In the mid-1980s, UCLA moved its graduate art studios six miles off campus to a former wallpaper factory in a then-industrial section of Culver City. The university purchased the boxy concrete warehouse as an economical solution to the department’s spatial needs; whether the intent was also to encourage an independent spirit in the graduate arts programs, it did just that. The corner building—completed in 1948, with classic, wood bowstring trusses overhead—was raw and durable, and the students energetically, often without restraint, coopted it. Over the years, the structure’s generous street setbacks, to its south and on its west side (where trucks originally pulled up to the loading docks), acquired clusters of small sheds, including a lean-to jerry-rigged as a woodshop and shipping containers that served as spray booths. “To say the place was adapted ad hoc,” says UCLA principal project manager John D’Amico, “is to put it nicely.” It was a messy, creative complex, without such updates as modern climate control or real accessibility. By 2010, when the university issued an RFP, an inspired overhaul was in order. The resulting project—which more than doubles the original 21,100-square-foot factory— finally reached completion this fall.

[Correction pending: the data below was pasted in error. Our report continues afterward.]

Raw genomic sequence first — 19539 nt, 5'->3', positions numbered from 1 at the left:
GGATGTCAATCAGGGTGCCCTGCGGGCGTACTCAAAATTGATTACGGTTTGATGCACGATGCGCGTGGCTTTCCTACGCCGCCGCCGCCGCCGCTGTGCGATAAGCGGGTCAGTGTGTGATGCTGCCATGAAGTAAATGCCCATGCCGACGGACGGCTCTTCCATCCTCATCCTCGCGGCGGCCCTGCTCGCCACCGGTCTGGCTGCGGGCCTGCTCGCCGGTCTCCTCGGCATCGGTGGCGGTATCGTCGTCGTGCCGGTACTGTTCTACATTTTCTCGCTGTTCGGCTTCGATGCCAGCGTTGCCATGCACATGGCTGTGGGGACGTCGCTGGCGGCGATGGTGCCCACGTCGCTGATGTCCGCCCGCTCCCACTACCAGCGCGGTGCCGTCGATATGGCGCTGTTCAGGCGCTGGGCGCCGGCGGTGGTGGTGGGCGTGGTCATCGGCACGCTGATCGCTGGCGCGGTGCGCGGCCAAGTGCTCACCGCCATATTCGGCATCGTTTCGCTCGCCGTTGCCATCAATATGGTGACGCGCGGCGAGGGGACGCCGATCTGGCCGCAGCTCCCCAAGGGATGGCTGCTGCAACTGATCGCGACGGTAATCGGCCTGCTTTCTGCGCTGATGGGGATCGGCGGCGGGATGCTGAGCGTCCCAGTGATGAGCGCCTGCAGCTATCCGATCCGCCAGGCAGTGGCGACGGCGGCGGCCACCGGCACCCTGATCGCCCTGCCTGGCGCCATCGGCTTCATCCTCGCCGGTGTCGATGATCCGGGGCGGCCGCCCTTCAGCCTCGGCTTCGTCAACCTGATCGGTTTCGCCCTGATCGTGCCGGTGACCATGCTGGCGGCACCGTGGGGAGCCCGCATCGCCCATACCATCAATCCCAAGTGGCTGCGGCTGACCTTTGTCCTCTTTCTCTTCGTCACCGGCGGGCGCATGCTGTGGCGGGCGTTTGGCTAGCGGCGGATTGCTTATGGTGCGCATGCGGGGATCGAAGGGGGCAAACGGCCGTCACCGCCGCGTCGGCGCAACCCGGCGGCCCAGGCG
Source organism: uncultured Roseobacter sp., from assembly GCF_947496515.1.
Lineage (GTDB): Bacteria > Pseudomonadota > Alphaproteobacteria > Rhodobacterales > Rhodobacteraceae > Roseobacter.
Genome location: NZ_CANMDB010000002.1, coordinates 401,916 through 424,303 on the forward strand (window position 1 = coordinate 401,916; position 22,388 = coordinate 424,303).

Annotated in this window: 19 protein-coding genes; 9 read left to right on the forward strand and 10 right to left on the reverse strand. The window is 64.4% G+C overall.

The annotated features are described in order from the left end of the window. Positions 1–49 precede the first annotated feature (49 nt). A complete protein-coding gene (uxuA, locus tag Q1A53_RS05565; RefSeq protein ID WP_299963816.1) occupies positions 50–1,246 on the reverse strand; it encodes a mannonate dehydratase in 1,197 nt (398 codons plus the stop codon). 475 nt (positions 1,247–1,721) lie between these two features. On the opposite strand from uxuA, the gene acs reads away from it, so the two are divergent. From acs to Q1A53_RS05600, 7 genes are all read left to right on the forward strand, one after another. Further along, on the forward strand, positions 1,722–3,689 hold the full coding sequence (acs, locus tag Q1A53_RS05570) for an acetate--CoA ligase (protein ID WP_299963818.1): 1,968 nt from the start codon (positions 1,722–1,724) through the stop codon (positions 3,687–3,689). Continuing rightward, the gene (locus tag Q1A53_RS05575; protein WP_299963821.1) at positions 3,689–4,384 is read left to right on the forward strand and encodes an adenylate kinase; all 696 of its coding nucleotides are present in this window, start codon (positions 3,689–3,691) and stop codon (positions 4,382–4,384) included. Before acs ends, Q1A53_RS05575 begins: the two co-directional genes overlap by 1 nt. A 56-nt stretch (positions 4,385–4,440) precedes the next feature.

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The scheme, by Los Angeles architects Johnston Marklee (JML), envisioned wrapping the building with an L-shaped addition, replacing the motley shacks (as well as modest industrial-era add-ons). But after JML’s feasibility study, in 2011, the project idled, awaiting funding. That came in 2016 with a $20 million lead gift from retired gallerist Margo Leavin, a UCLA alumna and legendary figure on Los Angeles’s art scene. Known for her eponymous gallery, active from 1970 to 2013, she embraced the opportunity to support education for future artists. “This top-rated art school was—regarding its facility—like an orphan to the university,” Leavin recalls. “It needed pride of place and a real boost. Immediately, I knew this was the project for me.”